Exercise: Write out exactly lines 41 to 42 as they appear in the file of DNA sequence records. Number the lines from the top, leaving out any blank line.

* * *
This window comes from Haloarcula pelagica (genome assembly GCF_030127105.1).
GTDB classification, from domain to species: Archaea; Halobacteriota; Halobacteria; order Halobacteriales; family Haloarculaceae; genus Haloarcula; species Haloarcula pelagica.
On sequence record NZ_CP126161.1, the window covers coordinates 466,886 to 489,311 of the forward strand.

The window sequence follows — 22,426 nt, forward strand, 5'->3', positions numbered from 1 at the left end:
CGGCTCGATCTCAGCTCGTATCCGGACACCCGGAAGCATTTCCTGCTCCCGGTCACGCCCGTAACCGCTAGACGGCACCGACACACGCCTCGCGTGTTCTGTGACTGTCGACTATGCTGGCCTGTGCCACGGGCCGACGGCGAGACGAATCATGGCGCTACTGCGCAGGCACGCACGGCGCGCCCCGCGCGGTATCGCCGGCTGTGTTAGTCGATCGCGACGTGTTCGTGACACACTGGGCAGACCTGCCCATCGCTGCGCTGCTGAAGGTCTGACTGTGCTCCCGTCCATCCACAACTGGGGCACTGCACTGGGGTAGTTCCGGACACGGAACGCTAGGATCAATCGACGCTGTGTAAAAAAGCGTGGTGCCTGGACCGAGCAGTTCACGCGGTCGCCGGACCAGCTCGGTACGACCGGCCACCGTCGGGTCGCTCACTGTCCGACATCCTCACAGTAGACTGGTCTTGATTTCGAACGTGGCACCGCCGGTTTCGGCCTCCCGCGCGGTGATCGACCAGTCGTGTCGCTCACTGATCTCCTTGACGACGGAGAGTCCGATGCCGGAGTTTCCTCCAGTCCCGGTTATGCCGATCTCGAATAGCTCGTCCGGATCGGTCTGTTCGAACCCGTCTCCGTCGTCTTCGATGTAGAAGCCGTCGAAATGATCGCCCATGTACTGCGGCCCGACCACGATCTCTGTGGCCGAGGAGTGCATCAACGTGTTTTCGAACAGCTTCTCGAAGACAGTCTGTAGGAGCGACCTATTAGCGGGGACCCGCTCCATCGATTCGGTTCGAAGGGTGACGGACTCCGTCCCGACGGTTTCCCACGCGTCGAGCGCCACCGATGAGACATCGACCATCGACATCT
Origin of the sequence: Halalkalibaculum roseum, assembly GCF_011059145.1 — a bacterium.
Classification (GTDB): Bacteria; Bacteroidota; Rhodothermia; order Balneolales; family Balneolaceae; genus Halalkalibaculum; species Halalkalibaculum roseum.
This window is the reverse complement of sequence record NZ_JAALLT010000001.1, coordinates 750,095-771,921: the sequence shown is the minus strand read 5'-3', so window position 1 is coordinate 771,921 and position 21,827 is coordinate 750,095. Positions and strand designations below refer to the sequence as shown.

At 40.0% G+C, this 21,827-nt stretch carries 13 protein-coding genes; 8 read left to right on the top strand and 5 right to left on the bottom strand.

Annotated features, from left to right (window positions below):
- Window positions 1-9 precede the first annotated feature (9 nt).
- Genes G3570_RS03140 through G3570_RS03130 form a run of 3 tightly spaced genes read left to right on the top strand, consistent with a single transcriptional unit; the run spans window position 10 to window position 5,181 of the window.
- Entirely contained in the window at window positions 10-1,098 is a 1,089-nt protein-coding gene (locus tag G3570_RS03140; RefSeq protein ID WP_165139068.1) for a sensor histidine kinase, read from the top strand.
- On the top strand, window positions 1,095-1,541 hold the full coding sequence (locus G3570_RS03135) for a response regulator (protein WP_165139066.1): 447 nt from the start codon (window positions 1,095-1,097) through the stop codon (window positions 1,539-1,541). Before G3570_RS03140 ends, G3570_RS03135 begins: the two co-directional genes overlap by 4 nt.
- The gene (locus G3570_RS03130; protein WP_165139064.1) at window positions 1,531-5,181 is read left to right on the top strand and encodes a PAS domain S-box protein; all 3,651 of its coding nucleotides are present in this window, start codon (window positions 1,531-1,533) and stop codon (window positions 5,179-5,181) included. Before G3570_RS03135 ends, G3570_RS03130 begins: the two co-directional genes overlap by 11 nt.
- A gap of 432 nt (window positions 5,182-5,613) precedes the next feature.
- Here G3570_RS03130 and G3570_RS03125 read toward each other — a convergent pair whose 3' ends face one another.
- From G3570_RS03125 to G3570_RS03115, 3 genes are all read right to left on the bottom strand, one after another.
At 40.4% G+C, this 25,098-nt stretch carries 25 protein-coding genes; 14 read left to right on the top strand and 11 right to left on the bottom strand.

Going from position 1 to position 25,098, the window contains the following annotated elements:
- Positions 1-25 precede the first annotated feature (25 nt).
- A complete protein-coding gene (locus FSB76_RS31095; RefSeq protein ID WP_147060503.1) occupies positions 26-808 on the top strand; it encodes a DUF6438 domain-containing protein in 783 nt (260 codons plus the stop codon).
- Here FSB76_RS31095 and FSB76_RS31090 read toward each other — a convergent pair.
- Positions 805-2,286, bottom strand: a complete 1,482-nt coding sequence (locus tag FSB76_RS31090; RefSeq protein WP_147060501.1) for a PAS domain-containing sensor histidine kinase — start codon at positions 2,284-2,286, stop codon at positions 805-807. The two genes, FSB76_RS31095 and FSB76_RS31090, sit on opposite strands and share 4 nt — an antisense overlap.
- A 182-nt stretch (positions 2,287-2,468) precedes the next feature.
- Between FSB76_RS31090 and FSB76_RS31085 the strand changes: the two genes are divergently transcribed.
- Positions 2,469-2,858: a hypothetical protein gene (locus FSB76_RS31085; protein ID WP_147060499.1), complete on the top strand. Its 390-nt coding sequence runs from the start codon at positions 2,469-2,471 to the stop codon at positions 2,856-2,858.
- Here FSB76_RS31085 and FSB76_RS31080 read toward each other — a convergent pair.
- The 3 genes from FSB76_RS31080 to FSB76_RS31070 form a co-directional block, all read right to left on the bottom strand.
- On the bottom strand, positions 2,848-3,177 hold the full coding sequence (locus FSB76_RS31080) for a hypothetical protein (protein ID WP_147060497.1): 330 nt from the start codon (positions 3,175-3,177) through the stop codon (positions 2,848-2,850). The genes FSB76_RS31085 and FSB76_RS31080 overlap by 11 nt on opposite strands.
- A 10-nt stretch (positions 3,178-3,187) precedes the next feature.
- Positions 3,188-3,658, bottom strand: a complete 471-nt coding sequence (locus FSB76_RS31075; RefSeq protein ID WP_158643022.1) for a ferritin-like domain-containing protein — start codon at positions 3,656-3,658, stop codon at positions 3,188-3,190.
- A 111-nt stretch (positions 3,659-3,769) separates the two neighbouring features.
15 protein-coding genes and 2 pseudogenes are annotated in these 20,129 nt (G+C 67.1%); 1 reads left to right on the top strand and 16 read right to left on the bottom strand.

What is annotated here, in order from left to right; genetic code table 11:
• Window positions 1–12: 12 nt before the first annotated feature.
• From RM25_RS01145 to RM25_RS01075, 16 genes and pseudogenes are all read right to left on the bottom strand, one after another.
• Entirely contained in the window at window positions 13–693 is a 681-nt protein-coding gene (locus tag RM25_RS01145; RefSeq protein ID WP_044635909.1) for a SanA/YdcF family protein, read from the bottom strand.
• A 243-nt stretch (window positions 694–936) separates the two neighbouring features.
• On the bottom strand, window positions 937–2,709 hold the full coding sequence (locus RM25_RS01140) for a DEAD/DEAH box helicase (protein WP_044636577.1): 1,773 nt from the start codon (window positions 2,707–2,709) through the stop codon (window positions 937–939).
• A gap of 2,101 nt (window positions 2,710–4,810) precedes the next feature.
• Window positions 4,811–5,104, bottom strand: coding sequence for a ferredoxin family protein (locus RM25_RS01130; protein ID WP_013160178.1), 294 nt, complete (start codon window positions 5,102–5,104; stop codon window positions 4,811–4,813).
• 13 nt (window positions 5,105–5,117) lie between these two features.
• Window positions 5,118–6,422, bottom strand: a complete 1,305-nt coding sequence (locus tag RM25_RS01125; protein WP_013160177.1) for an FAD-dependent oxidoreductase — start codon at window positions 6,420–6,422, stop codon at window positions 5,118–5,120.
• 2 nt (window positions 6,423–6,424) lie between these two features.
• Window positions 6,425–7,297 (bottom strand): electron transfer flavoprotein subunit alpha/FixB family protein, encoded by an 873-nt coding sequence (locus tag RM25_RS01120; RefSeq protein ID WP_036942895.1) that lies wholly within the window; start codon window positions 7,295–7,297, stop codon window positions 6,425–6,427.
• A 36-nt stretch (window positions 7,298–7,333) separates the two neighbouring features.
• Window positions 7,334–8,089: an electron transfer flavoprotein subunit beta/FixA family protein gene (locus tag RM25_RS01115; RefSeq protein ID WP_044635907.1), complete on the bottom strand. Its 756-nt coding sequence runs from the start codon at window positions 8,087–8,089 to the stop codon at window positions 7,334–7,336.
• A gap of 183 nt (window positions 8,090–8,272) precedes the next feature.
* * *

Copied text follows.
• A gap of 2,101 nt (window positions 2,710–4,810) precedes the next feature.
• Window positions 4,811–5,104, bottom strand: coding sequence for a ferredoxin family protein (locus RM25_RS01130; protein ID WP_013160178.1), 294 nt, complete (start codon window positions 5,102–5,104; stop codon window positions 4,811–4,813).